Located on George Street right in the heart of Edinburgh's most popular shopping area, Burr and Co is the perfect place to sit down and relax after a long day of Christmas present hunting. While the cafe tends to be constantly buzzing- especially on the weekends- there are plenty of seats in its warm and cozy interior. One of the most unique aspects of Burr and Co that I've found is that while it serves high-quality artisan coffee, it's atmosphere is highly unpretentious and welcoming- something many new coffee shops seem to lack.  

Our after-hours experience began with an opportunity to try something called "cupping." Cupping is the process of using your senses to observe and enjoy coffee in its purest form.

Few of us were "experts" on the subject, so Burr and Co's coffee genius and head barista Luke guided us as we tried to understand coffee as more than just a morning energy boost.

Once the hot water was added, we were told to sip on our coffee in spoonfuls as if we were drinking hot soup. Hilarious slurping noises ensued, and we tried to point out the differences between the four different roasts. To give us amateurs an even greater challenge, Luke had us guess which cup matched up to the bag of coffee beans. In the end we were 2 for 4- I'd consider that a success!

After trying our hand at cupping, the moment we had all been waiting for was upon us- it was time to make latte art! As most of us were bloggers and student journalists, we were all incredibly excited to have our Instagram dreams come true- I mean, who doesn't love an adorable design on their latte? 

Luke quickly demonstrated how to steam the milk and pour it to create the heart shape. As you can see from the photo, there's a reason he's head barista!

And as a stark contrast... here's my attempt. And I even managed to make a mess on the table. It's safe to say that I will not be taking over Luke's job anytime soon. 

And finally we were able to taste some brewed coffee! I usually take mine with a little milk and sugar (or sometimes even a pump of caramel) but drinking the coffee black allowed us to truly appreciate its complex flavors.

We were very generously gifted with a bag of Burr and Co's signature George Street Blend, as well as some tablet! It's also worth noting that upon returning from this event I was absolutely wired on coffee- which wasn't the best thing at 9PM on a Wednesday. 

Still, I had such a wonderful experience that I returned to the cafe for a latte and a slice of millionaire's shortbread this past weekend. I was clearly too hungry and eager to take a photo of it, but trust me- the latte art was impeccable and the cake was scrumptious. 

Thank you so much to Luke and the rest of the team at Burr and Co for such a lovely evening! And a shout out to my editor at the Lifestyle section of The Student for passing along the invite to me.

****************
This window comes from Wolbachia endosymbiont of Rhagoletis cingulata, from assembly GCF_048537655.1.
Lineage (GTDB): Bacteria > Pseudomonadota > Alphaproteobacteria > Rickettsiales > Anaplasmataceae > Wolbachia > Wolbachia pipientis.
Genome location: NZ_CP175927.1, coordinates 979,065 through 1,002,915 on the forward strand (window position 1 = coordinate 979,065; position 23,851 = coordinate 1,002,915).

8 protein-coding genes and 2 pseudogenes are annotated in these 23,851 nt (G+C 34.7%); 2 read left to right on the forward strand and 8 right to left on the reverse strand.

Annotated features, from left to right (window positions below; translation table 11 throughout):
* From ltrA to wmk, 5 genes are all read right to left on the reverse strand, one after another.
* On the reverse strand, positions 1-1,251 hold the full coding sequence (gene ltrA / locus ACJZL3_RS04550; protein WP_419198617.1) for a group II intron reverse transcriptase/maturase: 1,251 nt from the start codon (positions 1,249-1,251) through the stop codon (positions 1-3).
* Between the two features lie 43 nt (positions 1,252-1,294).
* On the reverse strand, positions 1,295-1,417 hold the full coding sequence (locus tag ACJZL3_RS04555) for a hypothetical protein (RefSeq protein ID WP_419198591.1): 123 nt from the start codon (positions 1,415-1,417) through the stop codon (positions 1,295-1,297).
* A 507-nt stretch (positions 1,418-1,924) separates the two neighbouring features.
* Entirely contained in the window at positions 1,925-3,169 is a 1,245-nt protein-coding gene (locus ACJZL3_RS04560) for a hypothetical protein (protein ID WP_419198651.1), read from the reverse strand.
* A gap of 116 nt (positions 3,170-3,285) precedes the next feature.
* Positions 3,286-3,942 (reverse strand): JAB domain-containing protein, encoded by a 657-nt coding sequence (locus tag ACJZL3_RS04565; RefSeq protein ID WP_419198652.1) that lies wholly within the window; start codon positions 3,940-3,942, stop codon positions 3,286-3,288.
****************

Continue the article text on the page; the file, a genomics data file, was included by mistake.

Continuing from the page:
P.S. I had such a funny moment that evening when about halfway through the night I realized that I was sitting across from Juliet of Ever So Juliet. I love her blog and her Instagram, so it was really strange that we just happened to be at the same event!


How to Survive Exam Season While Celebrating the Holiday Season

It can be difficult to get excited about the holidays when there's an entire week of exams standing in your way. Long gone are the days of Christmas sing alongs and cookie swaps in the classroom. Holiday fun isn't provided for us anymore, so it's up to us to seek out some cheer between study sessions.

You don't have to be a total Grinch during finals week, but you also don't have to go full-on Buddy the Elf (unless you really want to annoy your studious friends). So here are five ways you can celebrate the most wonderful time of the year, and not sacrifice those grades.

Add festive touches to your workspace // While an entire Christmas tree might not be suitable for your flat or dorm, there's always alternatives! Whether its a mini Christmas tree that you picked up at the grocery store or a dinky little fake one like mine, having a few cheery spots on your desk will remind you of the good times ahead- talk about extra motivation!

It does the job.

Leave (some) evenings free // As a pro procrastinator myself, I find it far too easy to let the day slip away, forcing me to work into the wee hours of the morning. But if you let your study schedule slide too often, you're sure to miss out on a few evening parties. Because I'm never one to say no to an invite, I'm constantly trying to complete most of my revision by the late afternoon. And even if I don't have anything on my social calendar, leaving evenings free allows me to take some time to myself and catch up on The Mindy Project.

Reward yourself with holiday themed flicks // Speaking of television, the holidays are prime time to watch heartwarming movies and catch some of the best episodes of your favorite shows. Once you've checked everything (or nearly everything) off of your long to-do list, reward yourself with a little bit of solo Netflix and chill (literal chill if you live in a flat like mine). And you're not just limited to movies here- get nostalgic and watch the holiday themed episodes of your favorite childhood shows! Both the Christmas and Hanukkah episodes of the Rugrats are my personal favorites.

Bake your heart out // An easy way to amp up the holiday spirit without leaving the flat and wasting too much precious study time is by baking. Whether it's the Christmas cookies your mom always makes (text her for the recipe and then FaceTime her when it all goes wrong) or some crazy dessert mashup you found on Buzzfeed, the sweet smells of chocolate and gingerbread are sure to put everyone in your apartment in a good mood. Make sure to have Michael Buble's Christmas album playing in the background- it makes all the difference.

I made a swiss roll the other day and didn't completely fail! The swirl isn't on point though.
Don't try to do it all // As cliche as it sounds, this piece of advice is probably the most important of all. It's hard enough trying to study for exams under regular circumstances, but when the Facebook events keep rolling in and you're itching to fly home to put ornaments up on the tree, it seems like it's nearly impossible to focus on schoolwork. Remember that doing well on your exams is really important, but keep in mind that it might be a good idea to be social every once in a while to maintain your sanity and not become a complete hermit.

It's also important to remember that everyone is feeling stressed- we all have exams coming up, and most of us haven't even started our Christmas shopping yet (myself included- sorry, family!). But all the craziness will be worth it when I'm sitting on the couch watching reruns of House Hunters International with my mom, drinking tea and not worrying about essays or exams.

So here's to that final push before the holidays- good luck!